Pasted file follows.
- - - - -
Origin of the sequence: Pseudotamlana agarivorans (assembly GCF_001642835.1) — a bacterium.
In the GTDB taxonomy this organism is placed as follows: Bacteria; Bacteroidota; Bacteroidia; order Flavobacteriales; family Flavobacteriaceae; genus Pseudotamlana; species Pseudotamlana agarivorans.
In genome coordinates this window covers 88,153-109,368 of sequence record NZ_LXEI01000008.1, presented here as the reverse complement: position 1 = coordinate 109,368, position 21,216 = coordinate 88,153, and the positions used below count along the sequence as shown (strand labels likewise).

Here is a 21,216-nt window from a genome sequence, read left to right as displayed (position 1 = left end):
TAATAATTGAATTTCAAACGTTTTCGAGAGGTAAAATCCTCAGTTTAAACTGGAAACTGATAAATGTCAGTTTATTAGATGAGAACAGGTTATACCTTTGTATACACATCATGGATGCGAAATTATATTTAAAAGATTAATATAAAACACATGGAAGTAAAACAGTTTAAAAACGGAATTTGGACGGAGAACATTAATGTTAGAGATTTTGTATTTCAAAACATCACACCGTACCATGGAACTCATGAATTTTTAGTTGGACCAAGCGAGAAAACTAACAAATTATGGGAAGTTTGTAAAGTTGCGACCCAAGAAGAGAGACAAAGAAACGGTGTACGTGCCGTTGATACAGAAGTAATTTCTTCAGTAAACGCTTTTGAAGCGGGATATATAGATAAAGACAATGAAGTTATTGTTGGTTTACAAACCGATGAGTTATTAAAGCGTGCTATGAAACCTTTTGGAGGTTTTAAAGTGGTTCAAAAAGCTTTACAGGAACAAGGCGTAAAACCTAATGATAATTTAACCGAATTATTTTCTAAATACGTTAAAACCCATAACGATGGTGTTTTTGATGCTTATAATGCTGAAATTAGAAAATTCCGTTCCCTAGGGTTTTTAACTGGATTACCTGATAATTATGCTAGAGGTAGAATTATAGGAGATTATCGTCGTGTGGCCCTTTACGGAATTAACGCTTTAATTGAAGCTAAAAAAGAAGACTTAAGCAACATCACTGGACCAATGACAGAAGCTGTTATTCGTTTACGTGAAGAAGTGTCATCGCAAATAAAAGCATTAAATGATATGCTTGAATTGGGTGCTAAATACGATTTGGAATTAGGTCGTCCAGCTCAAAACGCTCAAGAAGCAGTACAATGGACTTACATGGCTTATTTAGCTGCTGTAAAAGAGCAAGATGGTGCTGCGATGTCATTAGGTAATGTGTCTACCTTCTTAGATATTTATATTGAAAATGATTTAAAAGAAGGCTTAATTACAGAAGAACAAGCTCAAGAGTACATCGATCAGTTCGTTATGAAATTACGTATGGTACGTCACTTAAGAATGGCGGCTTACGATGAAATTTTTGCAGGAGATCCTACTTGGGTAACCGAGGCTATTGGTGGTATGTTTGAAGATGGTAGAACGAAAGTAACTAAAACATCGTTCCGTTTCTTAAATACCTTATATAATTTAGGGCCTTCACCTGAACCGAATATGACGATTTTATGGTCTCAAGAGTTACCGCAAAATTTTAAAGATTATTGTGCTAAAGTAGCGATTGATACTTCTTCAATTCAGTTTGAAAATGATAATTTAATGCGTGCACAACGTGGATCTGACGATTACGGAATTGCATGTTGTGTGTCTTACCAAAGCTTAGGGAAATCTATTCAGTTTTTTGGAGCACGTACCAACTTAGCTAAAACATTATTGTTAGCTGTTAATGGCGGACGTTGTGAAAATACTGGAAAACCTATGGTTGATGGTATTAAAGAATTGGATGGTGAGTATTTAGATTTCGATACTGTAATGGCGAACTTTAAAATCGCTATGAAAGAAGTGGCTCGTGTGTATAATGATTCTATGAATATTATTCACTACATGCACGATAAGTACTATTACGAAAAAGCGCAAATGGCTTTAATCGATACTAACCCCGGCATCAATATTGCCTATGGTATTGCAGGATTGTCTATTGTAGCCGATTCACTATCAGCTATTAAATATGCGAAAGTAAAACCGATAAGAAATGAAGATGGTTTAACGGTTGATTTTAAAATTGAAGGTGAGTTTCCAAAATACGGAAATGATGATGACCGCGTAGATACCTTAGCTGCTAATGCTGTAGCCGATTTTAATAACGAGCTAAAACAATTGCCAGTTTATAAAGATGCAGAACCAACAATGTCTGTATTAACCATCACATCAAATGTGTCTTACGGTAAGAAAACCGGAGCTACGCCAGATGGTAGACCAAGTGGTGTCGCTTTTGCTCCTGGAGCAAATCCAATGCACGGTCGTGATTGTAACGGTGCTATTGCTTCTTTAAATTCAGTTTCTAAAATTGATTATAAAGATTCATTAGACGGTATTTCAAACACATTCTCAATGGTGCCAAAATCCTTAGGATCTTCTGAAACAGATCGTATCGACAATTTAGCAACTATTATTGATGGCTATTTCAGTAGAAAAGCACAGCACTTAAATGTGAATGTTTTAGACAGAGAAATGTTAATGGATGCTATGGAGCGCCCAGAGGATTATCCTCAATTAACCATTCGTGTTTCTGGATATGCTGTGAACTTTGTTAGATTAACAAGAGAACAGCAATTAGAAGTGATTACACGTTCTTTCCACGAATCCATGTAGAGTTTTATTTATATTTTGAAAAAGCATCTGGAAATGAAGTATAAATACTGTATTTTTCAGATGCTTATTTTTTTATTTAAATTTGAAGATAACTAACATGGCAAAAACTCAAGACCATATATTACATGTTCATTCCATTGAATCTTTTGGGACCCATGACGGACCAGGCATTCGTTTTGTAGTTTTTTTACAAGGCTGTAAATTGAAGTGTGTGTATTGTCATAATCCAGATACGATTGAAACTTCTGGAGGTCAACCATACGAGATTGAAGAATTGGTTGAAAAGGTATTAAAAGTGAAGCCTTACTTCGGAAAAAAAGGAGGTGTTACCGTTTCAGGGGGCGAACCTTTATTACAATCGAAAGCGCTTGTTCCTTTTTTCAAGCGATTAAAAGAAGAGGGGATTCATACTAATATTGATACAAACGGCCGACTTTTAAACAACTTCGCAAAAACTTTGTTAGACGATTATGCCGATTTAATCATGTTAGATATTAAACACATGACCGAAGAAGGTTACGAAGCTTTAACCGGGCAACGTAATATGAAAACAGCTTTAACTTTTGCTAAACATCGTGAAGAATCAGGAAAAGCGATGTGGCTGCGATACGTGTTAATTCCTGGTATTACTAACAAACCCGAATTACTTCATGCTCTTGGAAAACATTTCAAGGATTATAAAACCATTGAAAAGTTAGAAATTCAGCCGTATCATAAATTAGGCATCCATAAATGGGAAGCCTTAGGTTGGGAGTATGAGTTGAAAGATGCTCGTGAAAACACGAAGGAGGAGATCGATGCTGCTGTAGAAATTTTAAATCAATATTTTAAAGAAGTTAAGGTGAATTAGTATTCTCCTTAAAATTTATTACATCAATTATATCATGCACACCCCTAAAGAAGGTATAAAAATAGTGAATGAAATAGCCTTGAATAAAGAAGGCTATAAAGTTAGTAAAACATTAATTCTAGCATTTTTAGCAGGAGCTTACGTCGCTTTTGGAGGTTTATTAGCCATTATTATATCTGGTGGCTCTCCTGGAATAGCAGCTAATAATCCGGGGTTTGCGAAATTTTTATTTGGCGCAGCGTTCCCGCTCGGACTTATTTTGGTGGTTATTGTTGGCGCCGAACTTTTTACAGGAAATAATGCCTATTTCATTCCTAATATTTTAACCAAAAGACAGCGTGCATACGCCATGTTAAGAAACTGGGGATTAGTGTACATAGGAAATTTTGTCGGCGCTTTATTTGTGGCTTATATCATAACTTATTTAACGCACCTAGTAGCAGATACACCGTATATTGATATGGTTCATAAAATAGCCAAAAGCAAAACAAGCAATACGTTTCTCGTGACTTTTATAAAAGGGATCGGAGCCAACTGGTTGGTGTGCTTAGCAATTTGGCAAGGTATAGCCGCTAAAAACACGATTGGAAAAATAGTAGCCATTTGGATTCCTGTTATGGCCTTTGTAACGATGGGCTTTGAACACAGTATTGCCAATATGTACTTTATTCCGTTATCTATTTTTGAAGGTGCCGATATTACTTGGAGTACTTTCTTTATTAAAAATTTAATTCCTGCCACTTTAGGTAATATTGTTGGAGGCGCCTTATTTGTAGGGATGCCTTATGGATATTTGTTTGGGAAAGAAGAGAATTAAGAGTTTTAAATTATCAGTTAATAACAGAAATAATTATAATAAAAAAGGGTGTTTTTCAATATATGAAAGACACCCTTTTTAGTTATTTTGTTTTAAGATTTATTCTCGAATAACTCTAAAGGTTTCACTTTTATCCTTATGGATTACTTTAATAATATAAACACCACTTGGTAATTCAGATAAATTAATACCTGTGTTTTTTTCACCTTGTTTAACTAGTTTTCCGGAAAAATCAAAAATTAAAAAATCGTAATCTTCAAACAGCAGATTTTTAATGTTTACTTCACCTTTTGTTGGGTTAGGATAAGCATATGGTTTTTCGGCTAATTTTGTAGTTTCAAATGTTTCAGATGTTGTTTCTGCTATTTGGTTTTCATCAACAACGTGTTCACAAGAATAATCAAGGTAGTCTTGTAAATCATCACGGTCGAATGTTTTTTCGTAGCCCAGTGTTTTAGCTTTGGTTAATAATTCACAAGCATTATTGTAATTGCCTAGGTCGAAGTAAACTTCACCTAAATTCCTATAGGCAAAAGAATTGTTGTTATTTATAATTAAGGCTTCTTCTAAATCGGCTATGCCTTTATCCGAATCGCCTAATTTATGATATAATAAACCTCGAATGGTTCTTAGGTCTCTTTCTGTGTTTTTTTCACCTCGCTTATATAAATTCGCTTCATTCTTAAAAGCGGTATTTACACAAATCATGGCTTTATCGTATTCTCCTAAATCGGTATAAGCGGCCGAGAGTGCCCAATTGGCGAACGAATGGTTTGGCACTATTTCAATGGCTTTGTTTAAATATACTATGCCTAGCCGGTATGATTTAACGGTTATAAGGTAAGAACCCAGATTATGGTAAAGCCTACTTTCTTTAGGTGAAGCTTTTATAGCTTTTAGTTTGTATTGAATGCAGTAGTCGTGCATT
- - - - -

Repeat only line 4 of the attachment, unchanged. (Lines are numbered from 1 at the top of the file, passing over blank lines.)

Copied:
Here is a 21,216-nt window from a genome sequence, read left to right as displayed (position 1 = left end):